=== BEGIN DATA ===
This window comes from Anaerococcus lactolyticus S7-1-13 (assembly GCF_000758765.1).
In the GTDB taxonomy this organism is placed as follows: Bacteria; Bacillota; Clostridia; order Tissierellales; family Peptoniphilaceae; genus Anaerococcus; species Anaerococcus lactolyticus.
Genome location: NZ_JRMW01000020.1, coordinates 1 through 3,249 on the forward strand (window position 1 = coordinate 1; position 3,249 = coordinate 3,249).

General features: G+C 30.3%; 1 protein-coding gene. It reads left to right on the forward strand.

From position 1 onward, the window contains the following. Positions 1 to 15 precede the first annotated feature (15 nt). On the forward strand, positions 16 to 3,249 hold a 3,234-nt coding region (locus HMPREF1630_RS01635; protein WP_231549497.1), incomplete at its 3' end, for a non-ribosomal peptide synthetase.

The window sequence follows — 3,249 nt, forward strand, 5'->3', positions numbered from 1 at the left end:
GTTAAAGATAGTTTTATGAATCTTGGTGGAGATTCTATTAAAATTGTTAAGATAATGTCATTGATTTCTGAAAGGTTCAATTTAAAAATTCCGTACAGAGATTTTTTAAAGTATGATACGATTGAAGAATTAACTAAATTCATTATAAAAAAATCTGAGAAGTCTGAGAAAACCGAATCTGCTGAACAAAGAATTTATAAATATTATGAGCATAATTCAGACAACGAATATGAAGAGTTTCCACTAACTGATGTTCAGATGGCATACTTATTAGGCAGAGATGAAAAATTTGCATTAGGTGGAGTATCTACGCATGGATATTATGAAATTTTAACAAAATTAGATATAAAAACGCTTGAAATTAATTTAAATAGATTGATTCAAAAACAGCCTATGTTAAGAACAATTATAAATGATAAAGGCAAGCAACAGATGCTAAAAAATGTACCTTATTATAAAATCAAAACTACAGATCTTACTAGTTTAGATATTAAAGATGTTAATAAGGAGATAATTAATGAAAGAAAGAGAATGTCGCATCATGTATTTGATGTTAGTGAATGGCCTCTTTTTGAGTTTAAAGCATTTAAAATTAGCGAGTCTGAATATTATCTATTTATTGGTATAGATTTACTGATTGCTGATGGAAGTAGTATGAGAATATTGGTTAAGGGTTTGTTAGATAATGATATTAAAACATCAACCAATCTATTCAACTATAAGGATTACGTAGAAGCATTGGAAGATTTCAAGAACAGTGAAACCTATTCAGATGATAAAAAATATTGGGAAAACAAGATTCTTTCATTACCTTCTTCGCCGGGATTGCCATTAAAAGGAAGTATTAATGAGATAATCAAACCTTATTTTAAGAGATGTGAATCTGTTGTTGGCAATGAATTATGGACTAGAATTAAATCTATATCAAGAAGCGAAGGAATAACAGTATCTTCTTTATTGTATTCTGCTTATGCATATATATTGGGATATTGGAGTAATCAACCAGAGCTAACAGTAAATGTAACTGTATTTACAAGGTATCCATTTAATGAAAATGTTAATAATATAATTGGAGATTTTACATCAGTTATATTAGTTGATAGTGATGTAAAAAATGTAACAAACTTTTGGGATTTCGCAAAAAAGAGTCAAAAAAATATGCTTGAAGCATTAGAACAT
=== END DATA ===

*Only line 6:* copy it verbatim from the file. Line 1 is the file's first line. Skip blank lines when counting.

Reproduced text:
The window sequence follows — 3,249 nt, forward strand, 5'->3', positions numbered from 1 at the left end: